One of our fellow travelers had a son who worked in the Trade Center; thankfully, a call came in quickly reporting that he had been at a doctor’s appointment that day and hadn’t been at work. For a few hours, it was wrongly reported that there was an explosion on the National Mall, home to the Smithsonian with my colleagues and friends. There were a lot of unknowns—including when we would be able to get home because they stopped all international flights to the U.S. for a number of days. We ended up staying in Ireland for an extra week. We were all very thankful that we were together on that day.
--Jennifer Schommer, Assistant Director of Public Relations
I was working in Annapolis, Maryland, at the time, in an old building adjacent to the U.S. Naval Academy. Normal, beautiful September day with the late-Summer thrill of low humidity and clear blue skies. We were getting ready to give a museum tour to some school children when a colleague came in and said a plane had accidently run into a building in New York. I didn't think too much of it, visualizing a twin-prop with an inexperienced pilot skimming the side of a skyscraper. Then, more news--another plane had hit. I had to take a deep breath with the sudden realization that this was no coincidence. We rushed over to the small 13" television in the public gallery and watched in total shock as the towers crumbled, the city fell apart, and the world seemed to dissolve into total chaos. Rumors swirled that the Capitol was next. We tried to get home amidst the uniformed soldiers brandishing weapons in the streets. The following days were surreal. I woke up on September 12 hoping that it had all been a dream. Later that day, I just had to turn off the TV, satiated with the media coverage, too weary and emotionally shaken to see any more destruction or come to terms with the colossal loss of life.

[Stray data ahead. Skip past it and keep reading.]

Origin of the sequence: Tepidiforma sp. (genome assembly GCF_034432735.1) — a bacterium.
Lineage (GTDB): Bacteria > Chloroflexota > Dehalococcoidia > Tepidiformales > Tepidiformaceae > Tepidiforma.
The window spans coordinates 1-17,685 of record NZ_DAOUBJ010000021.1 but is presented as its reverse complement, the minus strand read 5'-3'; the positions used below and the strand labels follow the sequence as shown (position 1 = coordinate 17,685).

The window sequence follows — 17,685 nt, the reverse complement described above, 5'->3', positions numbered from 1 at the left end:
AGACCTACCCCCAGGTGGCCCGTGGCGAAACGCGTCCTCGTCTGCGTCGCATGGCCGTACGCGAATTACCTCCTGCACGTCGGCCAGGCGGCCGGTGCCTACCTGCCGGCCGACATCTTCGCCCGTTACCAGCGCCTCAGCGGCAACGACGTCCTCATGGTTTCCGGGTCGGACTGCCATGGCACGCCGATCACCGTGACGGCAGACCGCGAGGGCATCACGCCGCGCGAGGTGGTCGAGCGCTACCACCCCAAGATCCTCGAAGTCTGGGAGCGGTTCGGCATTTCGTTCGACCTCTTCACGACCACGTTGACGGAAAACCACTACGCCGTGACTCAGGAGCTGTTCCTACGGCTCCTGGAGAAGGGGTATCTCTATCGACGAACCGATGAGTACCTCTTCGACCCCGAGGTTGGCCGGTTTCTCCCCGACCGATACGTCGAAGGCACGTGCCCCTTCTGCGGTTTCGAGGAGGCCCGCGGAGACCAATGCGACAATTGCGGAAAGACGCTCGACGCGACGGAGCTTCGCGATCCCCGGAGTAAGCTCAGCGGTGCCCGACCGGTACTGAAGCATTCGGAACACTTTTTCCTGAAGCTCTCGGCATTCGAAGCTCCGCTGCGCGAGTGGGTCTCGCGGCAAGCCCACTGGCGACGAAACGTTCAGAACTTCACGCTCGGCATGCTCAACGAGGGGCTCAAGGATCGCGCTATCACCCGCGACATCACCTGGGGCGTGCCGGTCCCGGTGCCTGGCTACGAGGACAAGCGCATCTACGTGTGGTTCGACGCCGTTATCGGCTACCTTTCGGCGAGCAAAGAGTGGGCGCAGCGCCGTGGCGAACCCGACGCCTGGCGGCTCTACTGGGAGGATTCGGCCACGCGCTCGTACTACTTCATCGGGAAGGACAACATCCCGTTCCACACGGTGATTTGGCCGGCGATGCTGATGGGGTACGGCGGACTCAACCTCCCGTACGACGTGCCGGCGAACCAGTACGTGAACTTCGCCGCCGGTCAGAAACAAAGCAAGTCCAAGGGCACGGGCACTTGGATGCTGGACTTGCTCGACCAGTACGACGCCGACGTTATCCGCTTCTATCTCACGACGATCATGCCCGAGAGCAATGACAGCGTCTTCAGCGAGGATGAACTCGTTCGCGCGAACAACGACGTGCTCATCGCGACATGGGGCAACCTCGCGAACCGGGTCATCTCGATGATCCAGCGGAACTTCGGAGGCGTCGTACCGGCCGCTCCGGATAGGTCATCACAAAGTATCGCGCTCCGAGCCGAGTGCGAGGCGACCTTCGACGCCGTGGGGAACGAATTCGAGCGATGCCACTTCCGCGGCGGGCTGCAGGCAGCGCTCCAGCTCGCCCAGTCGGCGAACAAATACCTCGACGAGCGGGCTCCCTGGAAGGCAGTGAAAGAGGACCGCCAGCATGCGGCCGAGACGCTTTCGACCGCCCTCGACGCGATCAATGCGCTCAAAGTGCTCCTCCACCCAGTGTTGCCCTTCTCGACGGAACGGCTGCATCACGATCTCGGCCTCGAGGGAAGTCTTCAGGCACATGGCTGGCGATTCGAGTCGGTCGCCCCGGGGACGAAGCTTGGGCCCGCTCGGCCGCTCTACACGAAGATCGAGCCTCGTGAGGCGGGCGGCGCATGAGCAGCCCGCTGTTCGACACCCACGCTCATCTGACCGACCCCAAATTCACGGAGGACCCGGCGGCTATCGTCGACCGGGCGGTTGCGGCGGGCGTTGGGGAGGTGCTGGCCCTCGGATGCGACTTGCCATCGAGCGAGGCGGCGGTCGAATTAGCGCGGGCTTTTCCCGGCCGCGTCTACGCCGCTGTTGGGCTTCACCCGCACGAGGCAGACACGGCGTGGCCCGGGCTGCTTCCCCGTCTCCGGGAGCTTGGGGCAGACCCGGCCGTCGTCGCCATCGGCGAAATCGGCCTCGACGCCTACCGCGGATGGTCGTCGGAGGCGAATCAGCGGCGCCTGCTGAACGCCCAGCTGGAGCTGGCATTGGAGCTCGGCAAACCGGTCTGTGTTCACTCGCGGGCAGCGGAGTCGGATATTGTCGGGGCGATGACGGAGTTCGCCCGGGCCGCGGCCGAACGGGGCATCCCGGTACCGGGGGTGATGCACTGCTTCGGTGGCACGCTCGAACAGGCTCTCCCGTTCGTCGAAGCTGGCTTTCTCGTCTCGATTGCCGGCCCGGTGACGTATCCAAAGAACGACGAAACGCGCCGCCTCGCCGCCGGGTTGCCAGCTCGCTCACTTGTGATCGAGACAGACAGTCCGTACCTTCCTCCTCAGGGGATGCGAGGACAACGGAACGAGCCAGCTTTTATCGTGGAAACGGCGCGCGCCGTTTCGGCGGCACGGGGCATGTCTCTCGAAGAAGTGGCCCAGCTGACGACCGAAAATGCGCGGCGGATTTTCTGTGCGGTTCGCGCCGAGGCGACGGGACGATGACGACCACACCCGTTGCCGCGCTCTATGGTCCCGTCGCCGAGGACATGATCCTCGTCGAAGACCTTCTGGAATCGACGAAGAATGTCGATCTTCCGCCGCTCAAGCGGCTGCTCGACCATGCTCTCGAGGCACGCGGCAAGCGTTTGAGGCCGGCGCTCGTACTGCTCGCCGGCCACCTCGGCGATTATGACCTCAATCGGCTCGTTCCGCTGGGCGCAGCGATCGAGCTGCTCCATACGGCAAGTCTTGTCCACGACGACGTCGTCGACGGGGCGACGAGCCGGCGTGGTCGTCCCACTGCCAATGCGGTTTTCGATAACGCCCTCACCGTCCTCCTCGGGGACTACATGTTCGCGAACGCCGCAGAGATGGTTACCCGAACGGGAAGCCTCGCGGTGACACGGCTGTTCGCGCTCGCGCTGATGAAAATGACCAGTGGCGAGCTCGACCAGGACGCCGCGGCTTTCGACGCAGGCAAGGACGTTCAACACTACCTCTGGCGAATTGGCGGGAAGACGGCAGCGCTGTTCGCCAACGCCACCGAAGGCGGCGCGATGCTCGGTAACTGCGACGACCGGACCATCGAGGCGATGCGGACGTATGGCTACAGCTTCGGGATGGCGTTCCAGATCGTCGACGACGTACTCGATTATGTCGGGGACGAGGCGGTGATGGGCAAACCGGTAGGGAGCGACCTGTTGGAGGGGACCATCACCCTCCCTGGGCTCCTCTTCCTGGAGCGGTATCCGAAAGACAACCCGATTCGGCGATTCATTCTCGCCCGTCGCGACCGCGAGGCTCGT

--Heather Foster Shelton, Editor & Web Content Manager
My main memory of 9/11 was my feeling of having so many unanswered questions: Why did the planes fly into the buildings? Who flew the planes? Were there more planes heading to DC or the mall? Was it safe to stay in SITES underground offices or was it safe to go outside? Was the Metro running so that I could get home? Was the Metro safe to use? My other main memory in the days that followed was my surprisingly strong feelings of patriotism and support for President Bush- surprising given my lifelong liberal political views.I think that 9/11 had a particularly strong emotional impact for me because my first-born 4 month-old son was waiting for me when I got home that day.
--Ed Liskey, Senior Scheduling & Exhibitor Relations Coordinator
The Smithsonian's National Museum of American History has created a September 11 digital archive to collect and archive the stories of average Americans, about a day that defined our modern collective understanding of security, loss, and patriotism. Please contribute your story at http://americanhistory.si.edu/september11/